Indeed, Acme’s music succeeds in its steady oscillation between suspense and catharsis in a manner that could be compared to the post-millennial buildup-release that marks the most dancefloor-torpedoing EDM singles of the modern era. You might almost call them a groove band if it weren’t for the persistent darkness of their music, and the searing howl of vocalist Hannes Stang, who introduces a crucial additional element of emotional tension that drives the pounding riffs with even more furious velocity.
The band knew what sort of weapon they had in Stang’s frantic voice, too, and you can see that in certain moments on the album. Toward the end of opener “Blind” when, after screaming his head off for over two minutes, Stang suddenly drops the throat-shredding howl to demand, “I want to see you without the mask / I want to see your blinded eyes” in a quavering voice as the rest of the band builds to a crescendo behind him, it’s a revealing glimpse of the emotion behind the fury, one that is only further underscored as the song’s final breakdown hits and, after a wordless gasp, Stang screams as if his heart is breaking even as the rest of the band drops the hammer with maximum impact.
The compilation tracks on side two were written and recorded later in the band’s development, and show a greater incorporation of musical dynamics, even as they maintain the dense, streamlined brutality of the EP material on side one. “Basterdiser” is noteworthy here, as it begins not with a brutal mosh riff but a more chaotic, syncopated midtempo riff that has a more frantic sound than anything on side one. It evokes a frantic nervousness that is largely absent from side one, only hitting peak brutality at the song’s midpoint as all the chaotic syncopation pays off by unleashing a sudden powerful breakdown full of bent notes and pinch harmonics. “Repress” pulls off a similar trick, opening with a speedy, rumbling riff that is thrashier than anything else the band has done before eventually dropping into a sludgy, crawling dirge worthy of Eyehategod.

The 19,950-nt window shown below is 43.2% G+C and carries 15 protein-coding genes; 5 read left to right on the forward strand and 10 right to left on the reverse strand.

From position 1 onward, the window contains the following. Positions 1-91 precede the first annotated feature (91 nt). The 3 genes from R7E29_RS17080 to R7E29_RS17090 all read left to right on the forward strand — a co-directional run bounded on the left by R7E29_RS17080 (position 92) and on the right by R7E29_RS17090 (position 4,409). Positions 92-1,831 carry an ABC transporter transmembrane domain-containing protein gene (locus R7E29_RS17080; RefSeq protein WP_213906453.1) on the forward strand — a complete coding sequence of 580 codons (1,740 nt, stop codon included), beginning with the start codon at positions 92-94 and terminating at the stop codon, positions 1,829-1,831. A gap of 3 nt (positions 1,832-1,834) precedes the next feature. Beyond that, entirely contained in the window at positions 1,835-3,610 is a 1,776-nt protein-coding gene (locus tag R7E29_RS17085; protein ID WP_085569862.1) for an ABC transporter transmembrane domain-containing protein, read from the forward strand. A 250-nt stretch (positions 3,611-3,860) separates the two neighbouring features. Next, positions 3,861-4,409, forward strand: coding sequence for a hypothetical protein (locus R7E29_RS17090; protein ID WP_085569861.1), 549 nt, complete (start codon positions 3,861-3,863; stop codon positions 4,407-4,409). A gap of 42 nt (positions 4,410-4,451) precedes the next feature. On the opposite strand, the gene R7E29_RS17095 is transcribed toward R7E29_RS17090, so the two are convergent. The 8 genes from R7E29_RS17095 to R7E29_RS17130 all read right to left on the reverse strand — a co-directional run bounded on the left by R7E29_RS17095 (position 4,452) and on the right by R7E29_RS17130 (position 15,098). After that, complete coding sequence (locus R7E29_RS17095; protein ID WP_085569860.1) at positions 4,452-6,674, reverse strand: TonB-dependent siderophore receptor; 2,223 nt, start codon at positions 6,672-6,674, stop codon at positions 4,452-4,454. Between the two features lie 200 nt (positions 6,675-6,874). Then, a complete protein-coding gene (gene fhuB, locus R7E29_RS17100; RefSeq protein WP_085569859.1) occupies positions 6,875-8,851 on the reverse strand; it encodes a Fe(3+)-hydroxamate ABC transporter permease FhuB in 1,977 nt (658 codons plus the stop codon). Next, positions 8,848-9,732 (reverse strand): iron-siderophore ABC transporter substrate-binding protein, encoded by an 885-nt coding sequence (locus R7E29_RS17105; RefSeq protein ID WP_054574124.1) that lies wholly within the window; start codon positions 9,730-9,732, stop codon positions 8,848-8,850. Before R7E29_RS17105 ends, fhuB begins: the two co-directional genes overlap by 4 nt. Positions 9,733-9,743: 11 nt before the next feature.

As this album goes, these side-two tracks definitely have more to offer in terms of dynamics than side one’s four mosh-focused tracks. But I don’t want to give the impression that the earlier material is boring; even when Acme were sticking with a more limited range of tempos, they knew how to write memorable riffs that stood out from one another even when they were placed back to back; “Injection“‘s chugging chorus runs headlong into its incredible final breakdown in a manner that feels like something held back for the entire song has finally been unleashed with maximum force; it takes quite a few repeated listens to realize that the two riffs have the exact same beat.
In 1995, I’d never heard anything that delivered the sort of powerful emotional gutpunch Acme’s brutal hardcore was packing, a blend of rage, terror, and panic that came closer to mirroring the roiling instability of my psyche as I stood on the precipice of adulthood, struggling with depression, imposter syndrome, and gender dysphoria and having no clear idea how to function in the real world. Their music was still hitting me just as hard when I lived alone in a two-room apartment a decade later, riding my bike 10 miles each way to work every day because I loved my job but couldn’t afford a car. It became a ritual of sorts to drag my bike through the front door, throw my backpack down, and put on …To Reduce The Choir To One Soloist at maximum volume, throwing myself around my empty living room, despite my fresh-from-a-10-mile-ride exhaustion, as the music gave outer voice to inner struggles I couldn’t name. Today, over 20 years after I first purchased it, this album still provides an outlet for emotional issues I’ll probably be grappling with until the day I die. I sold most of my record collection a few years ago at a point of maximum financial desperation — but this one stayed around. I hope I’m never without it.
Collage taken from Marco Walzel’s ’90s zine Speak So That I May See You #3.